David Crosby was a brilliant songwriter, singer and guitarist who was inducted into the Rock and Roll Hall of Fame twice for playing in his world-famous bands, the “Byrds” and “Crosby, Stills & Nash." Five of his albums were named to Rolling Stone's list of “The 500 Greatest Albums of All Time.” On January 18, 2023 he died at age 81 with no cause given, but he could have died of many different conditions provoked by his incredibly unhealthful lifestyle that included excessive drinking excessively and taking many recreational and prescribed drugs (marijuana, psychedelics, cocaine, heroin and more).

How Did Stalin Die?

On March 1, 1953, after an all-night dinner with heavy drinking among four of the highest Russian government officials, the 73 year-old Joseph Stalin collapsed at his house. Later he was found unconscious on the floor, yet no doctors were summoned until the next morning.

Frank Sinatra, Voice of the 20th Century

Frank Sinatra was the most famous popular singer in the world from the 1940s on, with every performance accompanied by screaming and swooning teenagers. His countless friends included presidents John F. Kennedy and Ronald Reagan, members of Britain's royal family and Princess Grace of Monaco.

Bob Marley and Melanoma

Bob Marley was a superstar Jamaican singer, guitarist and songwriter who sold more than 20 million records by bringing Jamaican music and the Rastafari movement to the world. He was the first major rock artist to come out of a Third World country. He mixed protest music with popular songs of rebellion and faith, and his "No Woman No Cry," "Could You Be Loved," "One Love," and many other songs are still very popular today.

Kirstie Alley and Colon Cancer

Kirstie Alley was an actress who gained fame when she joined the cast of Cheers in its sixth year, after Shelley Long ("Diane") left the popular series. Alley was nominated four times for Emmy awards, and received one for Cheers and one for David's Mother. She appeared in many movies including Star Trek II and Look Who's Talking with John Travolta, and has a motion picture star on the Hollywood Walk of Fame. On December 5, 2022 at age 71, Alley died a short time after being diagnosed with colon cancer.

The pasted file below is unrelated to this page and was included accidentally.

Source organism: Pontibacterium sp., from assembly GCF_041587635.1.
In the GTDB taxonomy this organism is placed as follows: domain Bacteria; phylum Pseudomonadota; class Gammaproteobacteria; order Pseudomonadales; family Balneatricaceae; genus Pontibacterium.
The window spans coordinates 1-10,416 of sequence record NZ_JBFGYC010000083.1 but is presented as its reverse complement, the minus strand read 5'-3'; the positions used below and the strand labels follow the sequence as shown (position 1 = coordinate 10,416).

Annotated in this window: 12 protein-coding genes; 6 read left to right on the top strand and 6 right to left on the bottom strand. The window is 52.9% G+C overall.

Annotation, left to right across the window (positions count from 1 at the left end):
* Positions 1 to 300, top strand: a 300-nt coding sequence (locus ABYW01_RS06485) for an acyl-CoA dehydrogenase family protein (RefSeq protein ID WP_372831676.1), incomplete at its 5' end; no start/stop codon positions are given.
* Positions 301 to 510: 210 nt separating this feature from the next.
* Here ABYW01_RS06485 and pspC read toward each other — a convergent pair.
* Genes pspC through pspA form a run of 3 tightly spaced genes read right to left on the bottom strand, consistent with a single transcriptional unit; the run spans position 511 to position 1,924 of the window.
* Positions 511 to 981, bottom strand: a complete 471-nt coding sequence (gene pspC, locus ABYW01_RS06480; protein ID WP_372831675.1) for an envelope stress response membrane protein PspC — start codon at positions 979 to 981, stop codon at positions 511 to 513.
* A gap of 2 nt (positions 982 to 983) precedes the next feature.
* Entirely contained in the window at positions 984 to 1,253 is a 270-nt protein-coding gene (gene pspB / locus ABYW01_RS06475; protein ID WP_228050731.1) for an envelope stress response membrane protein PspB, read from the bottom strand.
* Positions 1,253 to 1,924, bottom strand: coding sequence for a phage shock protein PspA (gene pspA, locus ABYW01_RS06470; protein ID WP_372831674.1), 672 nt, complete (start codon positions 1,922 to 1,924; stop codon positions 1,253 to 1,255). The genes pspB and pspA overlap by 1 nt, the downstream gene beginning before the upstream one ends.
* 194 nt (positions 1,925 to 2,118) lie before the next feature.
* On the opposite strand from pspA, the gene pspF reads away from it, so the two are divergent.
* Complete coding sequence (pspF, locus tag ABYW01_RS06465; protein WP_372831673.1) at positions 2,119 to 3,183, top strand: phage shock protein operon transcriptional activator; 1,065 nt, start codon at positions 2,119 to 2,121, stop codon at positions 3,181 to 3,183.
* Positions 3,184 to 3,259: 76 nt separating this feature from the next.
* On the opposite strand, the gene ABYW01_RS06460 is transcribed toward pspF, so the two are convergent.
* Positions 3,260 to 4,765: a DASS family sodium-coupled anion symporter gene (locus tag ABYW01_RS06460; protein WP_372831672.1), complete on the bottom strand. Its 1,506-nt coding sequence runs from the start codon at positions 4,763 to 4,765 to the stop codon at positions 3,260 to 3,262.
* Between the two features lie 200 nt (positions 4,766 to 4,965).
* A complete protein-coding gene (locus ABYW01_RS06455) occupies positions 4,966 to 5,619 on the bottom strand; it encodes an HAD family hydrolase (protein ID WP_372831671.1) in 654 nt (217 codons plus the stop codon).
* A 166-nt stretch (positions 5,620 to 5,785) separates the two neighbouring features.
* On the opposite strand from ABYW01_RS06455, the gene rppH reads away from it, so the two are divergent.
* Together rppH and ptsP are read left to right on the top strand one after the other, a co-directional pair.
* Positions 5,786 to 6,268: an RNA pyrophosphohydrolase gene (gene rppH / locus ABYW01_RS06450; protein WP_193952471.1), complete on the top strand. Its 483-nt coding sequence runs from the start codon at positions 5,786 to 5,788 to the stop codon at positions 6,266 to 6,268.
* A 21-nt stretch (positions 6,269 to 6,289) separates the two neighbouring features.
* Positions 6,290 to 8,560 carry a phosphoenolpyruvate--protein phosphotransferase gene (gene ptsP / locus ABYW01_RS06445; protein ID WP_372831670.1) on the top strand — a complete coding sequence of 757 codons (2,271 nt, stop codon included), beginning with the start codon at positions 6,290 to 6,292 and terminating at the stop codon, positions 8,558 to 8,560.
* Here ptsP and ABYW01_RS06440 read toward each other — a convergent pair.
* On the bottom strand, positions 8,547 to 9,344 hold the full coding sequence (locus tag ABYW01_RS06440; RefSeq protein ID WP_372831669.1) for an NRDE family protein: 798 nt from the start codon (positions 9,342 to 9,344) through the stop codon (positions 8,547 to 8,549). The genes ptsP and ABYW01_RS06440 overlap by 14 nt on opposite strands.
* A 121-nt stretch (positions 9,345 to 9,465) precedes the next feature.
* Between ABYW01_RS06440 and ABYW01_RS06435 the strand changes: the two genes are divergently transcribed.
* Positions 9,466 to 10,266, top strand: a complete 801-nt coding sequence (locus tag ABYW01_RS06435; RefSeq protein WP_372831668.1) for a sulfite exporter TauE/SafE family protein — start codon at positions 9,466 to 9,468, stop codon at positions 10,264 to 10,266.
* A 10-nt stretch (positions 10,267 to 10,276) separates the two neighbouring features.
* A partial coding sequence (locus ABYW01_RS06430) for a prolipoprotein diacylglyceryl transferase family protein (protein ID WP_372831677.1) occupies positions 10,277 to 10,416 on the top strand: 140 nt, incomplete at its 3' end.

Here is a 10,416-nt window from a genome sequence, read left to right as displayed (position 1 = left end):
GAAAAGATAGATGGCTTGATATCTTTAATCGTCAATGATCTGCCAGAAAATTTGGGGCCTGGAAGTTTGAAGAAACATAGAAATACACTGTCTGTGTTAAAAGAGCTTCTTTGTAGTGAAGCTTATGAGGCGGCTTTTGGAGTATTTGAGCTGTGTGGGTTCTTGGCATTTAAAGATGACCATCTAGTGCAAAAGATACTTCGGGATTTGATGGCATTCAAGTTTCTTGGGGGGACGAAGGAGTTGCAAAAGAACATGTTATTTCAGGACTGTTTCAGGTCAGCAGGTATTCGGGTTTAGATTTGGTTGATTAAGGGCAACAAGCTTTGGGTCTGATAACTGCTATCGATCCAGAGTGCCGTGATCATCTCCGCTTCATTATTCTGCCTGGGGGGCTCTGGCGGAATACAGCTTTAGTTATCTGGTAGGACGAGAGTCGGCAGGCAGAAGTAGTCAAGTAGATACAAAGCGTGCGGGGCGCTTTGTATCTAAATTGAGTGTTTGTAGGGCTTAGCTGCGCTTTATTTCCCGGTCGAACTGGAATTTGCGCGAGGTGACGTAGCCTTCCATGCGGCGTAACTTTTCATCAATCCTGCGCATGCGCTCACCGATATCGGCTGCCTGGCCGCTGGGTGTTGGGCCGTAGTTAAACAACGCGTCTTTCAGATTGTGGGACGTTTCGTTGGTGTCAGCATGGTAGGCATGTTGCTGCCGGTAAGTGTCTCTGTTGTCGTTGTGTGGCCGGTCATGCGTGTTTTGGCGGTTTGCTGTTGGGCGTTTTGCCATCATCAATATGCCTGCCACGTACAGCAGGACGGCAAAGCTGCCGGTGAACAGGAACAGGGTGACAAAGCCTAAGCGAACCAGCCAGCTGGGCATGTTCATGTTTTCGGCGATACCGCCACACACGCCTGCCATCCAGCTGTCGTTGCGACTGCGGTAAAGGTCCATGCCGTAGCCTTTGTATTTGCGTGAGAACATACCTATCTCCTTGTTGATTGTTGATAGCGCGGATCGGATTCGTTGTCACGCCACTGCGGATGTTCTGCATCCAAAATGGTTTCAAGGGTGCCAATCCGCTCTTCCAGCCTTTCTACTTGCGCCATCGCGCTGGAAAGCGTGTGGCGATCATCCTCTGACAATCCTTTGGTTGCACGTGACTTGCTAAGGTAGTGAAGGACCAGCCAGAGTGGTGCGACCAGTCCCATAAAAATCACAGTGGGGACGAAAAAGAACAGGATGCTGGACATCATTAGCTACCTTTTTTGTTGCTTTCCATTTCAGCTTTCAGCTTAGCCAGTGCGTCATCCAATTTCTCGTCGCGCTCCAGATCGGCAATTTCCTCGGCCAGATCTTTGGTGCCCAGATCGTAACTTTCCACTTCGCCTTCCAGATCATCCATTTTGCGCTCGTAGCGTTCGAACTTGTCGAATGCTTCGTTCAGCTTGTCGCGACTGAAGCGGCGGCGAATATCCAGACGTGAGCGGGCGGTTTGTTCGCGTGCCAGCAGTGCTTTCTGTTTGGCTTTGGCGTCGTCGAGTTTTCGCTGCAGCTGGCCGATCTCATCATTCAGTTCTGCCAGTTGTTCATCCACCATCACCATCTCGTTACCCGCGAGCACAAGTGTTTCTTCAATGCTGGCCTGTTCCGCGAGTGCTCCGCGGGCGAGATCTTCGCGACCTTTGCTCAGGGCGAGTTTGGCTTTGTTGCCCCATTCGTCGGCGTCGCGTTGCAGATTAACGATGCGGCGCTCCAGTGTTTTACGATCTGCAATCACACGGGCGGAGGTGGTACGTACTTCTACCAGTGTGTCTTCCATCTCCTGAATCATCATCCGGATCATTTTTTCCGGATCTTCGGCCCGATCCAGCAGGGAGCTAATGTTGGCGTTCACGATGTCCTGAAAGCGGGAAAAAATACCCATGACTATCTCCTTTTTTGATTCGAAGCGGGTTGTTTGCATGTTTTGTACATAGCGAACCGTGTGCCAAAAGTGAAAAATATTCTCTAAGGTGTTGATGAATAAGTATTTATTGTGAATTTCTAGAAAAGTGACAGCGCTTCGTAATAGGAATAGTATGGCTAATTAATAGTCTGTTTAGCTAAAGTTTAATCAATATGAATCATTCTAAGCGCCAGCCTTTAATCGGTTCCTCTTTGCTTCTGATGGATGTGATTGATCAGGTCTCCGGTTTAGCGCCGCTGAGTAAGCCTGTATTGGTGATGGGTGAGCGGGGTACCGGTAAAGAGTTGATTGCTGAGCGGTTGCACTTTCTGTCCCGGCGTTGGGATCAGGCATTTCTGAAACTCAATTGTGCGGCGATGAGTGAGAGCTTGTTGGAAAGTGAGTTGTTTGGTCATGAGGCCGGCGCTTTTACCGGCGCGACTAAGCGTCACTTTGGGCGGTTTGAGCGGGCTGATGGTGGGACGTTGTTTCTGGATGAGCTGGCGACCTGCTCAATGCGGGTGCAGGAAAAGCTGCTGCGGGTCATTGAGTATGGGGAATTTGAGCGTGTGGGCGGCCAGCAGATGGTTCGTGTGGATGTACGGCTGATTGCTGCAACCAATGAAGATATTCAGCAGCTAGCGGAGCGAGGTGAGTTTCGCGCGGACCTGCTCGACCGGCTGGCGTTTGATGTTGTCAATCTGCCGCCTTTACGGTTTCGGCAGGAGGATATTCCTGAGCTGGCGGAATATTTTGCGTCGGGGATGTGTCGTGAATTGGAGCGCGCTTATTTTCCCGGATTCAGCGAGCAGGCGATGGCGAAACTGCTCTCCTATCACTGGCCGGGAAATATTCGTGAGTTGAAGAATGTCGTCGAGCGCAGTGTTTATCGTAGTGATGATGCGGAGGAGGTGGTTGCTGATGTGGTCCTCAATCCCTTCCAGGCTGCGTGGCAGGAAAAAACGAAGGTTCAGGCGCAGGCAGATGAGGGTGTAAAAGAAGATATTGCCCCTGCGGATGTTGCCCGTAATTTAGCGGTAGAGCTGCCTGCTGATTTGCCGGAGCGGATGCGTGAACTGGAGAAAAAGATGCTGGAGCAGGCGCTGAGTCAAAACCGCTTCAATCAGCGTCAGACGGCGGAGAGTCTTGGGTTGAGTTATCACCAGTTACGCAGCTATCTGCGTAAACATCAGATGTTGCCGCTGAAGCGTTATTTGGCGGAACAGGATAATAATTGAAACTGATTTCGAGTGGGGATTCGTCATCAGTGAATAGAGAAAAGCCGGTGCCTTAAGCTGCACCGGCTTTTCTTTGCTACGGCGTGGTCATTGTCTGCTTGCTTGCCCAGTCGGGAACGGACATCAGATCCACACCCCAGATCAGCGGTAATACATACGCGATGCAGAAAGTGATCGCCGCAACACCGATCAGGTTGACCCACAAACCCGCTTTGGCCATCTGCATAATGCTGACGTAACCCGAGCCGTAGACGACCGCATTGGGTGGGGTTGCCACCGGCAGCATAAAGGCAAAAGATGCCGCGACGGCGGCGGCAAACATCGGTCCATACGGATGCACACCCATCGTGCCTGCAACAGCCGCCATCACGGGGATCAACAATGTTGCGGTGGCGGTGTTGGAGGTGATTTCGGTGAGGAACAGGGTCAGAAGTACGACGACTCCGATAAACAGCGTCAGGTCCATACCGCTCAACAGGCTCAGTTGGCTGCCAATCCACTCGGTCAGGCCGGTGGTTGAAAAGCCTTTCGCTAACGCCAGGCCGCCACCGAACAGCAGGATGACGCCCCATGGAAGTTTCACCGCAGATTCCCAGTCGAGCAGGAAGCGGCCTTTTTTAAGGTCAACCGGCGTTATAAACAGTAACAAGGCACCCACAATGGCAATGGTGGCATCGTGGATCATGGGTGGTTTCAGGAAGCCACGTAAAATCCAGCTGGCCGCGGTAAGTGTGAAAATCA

Cole Porter’s Horrendous Accident

This is the sad story of Cole Porter, one of America's greatest and most talented composers who won just about every award possible for songs and musical productions, and how his life was destroyed by a fall off a horse that caused pain for the rest of his life, depression, and eventually prevented him from creating new music (Med Gen Med, 2004;6(2):47). Today, you can still hear many of the more than 1,400 songs he wrote: "True Love", "Something to Shout About", "You'd Be So Nice to Come Home to", and many more.

Daryl Dragon of The Captain and Tennille

Daryl Dragon was a talented musician with serious medical problems who succeeded in the popular musical entertainment industry because of the incredible love, kindness and patience of his devoted wife, Toni Tennille. He played keyboards and she sang to form the very popular musical duo, The Captain & Tennille, in the 1970s and 1980s.

Garry Shandling’s High Blood Calcium

A blood calcium test is one of the routine blood tests done on normal physical exams. If your doctor ever tells you that your blood calcium is high, make sure that you find a cause. The most common cause of high blood calcium is a parathyroid tumor, which usually can be removed and you are cured. Otherwise it can harm and even kill you.

Marty Robbins, Heart Attacks and Sleep Deprivation

Forty years ago this week we lost Marty Robbins at the tragically young age of 57. Robbins was one of the top country singers and songwriters from the 1940s to the 1980s, and today you will still hear his "El Paso," "Big Iron" and many other classics. He won two Grammy Awards and was elected to the Country Music Hall of Fame and the Nashville Songwriters Hall of Fame. At the same time he was a successful stock car racer who was in 36 NASCAR races from 1966 to 1982 and had six top-10 finishes.